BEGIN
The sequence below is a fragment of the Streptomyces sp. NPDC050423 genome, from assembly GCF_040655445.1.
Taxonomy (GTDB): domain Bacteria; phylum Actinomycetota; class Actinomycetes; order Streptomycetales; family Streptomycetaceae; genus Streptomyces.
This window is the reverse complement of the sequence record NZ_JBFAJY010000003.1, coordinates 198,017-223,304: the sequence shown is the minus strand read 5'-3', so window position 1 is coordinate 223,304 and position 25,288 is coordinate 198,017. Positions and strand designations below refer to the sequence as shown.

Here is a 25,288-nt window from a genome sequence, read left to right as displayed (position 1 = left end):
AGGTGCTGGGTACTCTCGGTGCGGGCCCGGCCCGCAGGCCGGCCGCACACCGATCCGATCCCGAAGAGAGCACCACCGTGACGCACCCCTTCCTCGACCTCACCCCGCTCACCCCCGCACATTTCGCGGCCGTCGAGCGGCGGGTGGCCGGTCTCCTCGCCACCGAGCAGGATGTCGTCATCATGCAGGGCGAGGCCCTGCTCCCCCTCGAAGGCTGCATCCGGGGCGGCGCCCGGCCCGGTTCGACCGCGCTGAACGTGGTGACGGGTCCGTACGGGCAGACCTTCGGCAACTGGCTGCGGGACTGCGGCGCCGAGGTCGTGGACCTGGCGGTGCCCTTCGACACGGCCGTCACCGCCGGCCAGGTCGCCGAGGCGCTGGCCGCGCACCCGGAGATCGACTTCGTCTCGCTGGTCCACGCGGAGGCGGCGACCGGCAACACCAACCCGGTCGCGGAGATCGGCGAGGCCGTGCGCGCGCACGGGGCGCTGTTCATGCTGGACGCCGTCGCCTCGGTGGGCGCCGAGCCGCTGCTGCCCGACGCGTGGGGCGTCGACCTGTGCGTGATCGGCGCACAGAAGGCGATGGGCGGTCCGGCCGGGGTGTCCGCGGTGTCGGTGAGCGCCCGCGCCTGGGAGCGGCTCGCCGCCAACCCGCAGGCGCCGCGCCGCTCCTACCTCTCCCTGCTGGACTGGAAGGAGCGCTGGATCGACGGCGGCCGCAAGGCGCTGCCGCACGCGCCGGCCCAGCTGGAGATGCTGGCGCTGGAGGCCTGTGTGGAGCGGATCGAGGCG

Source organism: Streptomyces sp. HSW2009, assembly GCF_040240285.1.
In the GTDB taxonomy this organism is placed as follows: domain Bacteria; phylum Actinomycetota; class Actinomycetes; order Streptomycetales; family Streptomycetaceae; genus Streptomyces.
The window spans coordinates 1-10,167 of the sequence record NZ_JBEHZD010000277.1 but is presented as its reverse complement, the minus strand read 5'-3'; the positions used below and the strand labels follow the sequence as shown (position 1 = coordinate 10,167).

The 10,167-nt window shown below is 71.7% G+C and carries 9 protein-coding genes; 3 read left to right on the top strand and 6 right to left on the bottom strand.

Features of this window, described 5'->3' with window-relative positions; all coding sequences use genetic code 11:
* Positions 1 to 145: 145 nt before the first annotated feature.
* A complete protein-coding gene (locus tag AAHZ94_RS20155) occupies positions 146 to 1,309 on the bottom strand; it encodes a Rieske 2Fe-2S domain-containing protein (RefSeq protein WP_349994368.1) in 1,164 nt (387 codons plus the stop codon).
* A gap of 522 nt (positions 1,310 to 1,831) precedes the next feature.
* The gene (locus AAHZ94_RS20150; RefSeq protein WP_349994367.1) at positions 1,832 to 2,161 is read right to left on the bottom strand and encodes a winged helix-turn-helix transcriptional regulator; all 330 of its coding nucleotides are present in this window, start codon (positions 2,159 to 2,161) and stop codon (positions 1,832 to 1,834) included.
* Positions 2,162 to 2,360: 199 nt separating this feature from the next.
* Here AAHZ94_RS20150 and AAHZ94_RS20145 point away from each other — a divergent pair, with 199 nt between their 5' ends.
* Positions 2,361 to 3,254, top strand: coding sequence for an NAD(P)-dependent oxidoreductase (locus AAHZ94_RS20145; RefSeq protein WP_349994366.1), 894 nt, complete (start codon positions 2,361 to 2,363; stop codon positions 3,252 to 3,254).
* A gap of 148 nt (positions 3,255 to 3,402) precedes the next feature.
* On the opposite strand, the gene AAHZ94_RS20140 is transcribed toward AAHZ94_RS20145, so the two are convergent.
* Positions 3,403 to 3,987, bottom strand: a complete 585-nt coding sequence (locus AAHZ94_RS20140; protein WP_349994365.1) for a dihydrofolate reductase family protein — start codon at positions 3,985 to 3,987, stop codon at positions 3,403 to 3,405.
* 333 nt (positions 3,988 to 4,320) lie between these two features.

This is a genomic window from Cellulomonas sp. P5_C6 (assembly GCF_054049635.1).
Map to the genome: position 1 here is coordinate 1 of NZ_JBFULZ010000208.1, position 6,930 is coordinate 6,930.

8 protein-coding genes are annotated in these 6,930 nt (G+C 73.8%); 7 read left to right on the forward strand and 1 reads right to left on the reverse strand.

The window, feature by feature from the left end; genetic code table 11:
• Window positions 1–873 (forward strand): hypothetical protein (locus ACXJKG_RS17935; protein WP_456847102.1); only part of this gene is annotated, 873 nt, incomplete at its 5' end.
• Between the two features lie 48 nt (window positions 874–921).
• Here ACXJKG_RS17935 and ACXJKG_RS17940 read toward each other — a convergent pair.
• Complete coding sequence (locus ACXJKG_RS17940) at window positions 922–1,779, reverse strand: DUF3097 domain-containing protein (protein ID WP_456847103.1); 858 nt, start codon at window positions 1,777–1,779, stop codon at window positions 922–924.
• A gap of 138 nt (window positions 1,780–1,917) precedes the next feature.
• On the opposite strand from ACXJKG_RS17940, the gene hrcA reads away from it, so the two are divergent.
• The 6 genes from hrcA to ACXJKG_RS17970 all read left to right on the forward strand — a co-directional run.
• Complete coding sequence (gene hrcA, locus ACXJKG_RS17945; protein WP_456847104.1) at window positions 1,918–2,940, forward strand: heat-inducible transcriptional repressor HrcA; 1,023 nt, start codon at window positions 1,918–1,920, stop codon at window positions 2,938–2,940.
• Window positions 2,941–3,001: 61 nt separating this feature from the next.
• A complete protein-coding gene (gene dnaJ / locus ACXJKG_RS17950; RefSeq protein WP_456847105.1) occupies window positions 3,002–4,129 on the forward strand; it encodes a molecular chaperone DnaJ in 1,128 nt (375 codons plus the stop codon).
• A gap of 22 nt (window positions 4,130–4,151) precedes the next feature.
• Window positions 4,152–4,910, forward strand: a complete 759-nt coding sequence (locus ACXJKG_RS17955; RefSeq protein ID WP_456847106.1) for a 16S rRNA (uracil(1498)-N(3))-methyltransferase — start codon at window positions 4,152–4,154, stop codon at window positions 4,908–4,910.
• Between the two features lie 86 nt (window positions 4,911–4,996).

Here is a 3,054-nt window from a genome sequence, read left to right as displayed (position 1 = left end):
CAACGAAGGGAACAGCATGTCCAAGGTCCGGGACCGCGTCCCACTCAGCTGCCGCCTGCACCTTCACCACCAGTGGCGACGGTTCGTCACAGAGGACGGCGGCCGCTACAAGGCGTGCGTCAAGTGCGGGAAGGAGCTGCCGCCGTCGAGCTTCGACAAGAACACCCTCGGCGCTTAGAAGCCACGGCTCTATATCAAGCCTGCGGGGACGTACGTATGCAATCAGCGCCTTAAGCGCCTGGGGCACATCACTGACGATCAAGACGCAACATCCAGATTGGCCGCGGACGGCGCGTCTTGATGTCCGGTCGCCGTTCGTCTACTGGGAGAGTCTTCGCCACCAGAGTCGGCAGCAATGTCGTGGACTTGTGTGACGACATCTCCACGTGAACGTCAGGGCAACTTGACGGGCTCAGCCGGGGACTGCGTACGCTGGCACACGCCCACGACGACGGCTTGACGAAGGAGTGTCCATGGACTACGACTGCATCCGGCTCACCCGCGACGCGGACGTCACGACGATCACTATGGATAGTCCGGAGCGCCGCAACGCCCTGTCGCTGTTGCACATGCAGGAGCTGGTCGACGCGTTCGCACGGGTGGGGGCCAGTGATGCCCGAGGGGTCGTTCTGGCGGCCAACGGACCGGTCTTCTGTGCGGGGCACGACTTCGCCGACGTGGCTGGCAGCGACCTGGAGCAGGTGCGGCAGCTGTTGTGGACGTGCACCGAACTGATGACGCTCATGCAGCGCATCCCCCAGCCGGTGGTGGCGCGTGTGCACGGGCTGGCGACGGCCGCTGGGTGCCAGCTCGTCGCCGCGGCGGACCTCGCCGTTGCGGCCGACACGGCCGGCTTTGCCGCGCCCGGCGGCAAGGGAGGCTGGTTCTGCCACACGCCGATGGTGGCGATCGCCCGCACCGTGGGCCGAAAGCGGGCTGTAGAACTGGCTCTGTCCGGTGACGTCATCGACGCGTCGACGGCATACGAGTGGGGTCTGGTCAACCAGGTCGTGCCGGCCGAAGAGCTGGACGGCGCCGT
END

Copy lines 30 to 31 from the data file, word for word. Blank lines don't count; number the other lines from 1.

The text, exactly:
• A gap of 138 nt (window positions 1,780–1,917) precedes the next feature.
• On the opposite strand from ACXJKG_RS17940, the gene hrcA reads away from it, so the two are divergent.